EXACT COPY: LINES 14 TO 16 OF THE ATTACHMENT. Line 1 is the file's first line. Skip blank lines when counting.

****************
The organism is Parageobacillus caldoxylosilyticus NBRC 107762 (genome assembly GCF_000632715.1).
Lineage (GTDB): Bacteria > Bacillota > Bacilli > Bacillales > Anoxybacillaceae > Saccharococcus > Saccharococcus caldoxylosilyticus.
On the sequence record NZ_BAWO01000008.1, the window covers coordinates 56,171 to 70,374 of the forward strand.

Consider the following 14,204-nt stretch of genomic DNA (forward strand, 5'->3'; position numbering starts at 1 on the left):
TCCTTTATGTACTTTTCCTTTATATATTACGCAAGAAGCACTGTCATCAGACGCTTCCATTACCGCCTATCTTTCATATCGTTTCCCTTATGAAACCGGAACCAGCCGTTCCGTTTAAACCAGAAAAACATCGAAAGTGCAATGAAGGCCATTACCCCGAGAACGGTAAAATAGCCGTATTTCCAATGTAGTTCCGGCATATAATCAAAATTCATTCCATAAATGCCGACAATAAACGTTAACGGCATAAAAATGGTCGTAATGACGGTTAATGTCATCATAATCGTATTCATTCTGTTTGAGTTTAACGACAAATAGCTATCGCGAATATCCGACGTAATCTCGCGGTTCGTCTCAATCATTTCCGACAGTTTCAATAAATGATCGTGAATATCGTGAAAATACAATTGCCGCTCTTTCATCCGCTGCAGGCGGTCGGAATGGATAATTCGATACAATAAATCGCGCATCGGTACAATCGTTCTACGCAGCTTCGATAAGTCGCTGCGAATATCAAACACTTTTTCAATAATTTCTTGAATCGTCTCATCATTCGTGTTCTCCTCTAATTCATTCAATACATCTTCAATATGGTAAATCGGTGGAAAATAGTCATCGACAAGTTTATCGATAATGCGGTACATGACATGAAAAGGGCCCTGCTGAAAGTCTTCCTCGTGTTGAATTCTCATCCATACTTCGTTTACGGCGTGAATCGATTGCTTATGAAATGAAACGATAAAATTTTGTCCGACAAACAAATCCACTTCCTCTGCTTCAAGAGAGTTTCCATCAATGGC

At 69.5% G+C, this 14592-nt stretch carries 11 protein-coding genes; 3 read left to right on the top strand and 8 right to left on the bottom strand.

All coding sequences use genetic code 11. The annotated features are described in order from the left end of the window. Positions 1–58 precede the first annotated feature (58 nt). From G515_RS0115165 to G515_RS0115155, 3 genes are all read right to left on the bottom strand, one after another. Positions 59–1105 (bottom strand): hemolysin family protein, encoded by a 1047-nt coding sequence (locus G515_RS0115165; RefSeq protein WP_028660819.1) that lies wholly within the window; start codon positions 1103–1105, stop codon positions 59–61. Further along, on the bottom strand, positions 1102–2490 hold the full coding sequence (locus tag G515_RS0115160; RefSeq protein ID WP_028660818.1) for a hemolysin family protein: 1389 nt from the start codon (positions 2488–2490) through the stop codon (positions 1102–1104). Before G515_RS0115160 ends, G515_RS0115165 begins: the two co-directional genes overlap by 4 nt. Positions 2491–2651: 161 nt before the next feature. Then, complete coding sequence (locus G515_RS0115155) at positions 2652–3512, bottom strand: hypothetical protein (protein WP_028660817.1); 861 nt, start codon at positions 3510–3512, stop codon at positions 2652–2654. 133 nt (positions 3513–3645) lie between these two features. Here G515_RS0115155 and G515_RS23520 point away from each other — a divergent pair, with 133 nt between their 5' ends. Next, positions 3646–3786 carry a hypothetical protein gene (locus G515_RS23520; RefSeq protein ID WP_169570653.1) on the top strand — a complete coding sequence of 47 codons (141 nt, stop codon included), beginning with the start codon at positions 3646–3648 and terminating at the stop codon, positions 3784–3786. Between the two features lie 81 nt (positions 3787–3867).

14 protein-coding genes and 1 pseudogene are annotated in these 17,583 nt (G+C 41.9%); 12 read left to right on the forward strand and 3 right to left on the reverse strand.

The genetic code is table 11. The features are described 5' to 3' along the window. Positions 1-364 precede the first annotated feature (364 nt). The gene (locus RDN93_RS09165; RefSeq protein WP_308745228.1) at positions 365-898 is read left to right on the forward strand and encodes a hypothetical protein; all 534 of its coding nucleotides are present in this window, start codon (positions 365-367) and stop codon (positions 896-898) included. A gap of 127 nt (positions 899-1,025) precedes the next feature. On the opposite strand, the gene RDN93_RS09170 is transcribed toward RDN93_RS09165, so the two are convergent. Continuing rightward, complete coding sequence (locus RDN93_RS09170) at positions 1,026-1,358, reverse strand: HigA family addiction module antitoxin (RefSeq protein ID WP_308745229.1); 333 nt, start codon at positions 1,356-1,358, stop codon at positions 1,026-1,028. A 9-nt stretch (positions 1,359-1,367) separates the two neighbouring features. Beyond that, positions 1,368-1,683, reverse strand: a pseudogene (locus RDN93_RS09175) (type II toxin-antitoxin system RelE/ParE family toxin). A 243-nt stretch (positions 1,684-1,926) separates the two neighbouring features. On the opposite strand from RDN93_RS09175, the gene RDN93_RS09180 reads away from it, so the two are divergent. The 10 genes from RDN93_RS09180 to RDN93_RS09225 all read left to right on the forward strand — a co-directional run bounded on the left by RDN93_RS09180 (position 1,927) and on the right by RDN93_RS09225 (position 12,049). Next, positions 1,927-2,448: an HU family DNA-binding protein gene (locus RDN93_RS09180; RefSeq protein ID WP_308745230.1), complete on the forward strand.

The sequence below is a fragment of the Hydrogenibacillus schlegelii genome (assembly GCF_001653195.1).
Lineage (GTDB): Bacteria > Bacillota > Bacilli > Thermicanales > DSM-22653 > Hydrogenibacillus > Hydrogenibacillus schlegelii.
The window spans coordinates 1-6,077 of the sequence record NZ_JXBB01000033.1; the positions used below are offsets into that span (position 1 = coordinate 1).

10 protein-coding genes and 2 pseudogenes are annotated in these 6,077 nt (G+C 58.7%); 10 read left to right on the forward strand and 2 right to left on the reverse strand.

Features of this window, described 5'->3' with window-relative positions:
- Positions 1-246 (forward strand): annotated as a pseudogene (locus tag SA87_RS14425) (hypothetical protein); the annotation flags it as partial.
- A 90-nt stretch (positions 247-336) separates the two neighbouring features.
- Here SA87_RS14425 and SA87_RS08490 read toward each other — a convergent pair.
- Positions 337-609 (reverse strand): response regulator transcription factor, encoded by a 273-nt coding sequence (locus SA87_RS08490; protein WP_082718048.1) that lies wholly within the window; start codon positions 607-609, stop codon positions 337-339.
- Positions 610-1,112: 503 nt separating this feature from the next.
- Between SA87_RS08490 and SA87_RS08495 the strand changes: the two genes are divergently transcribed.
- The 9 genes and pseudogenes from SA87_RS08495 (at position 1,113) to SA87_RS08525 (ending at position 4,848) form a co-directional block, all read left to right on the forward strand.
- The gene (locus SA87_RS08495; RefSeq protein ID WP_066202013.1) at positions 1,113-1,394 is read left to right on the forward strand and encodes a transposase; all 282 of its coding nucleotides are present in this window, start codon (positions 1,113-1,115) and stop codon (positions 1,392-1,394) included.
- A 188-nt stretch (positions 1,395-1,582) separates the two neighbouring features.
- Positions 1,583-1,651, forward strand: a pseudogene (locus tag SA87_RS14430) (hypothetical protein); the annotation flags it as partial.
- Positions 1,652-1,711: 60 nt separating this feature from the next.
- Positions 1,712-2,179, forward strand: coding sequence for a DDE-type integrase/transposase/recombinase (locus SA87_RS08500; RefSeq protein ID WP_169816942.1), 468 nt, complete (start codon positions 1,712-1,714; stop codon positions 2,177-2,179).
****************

Features of this window, described 5'->3' with window-relative positions:
- Positions 1-246 (forward strand): annotated as a pseudogene (locus tag SA87_RS14425) (hypothetical protein); the annotation flags it as partial.
- A 90-nt stretch (positions 247-336) separates the two neighbouring features.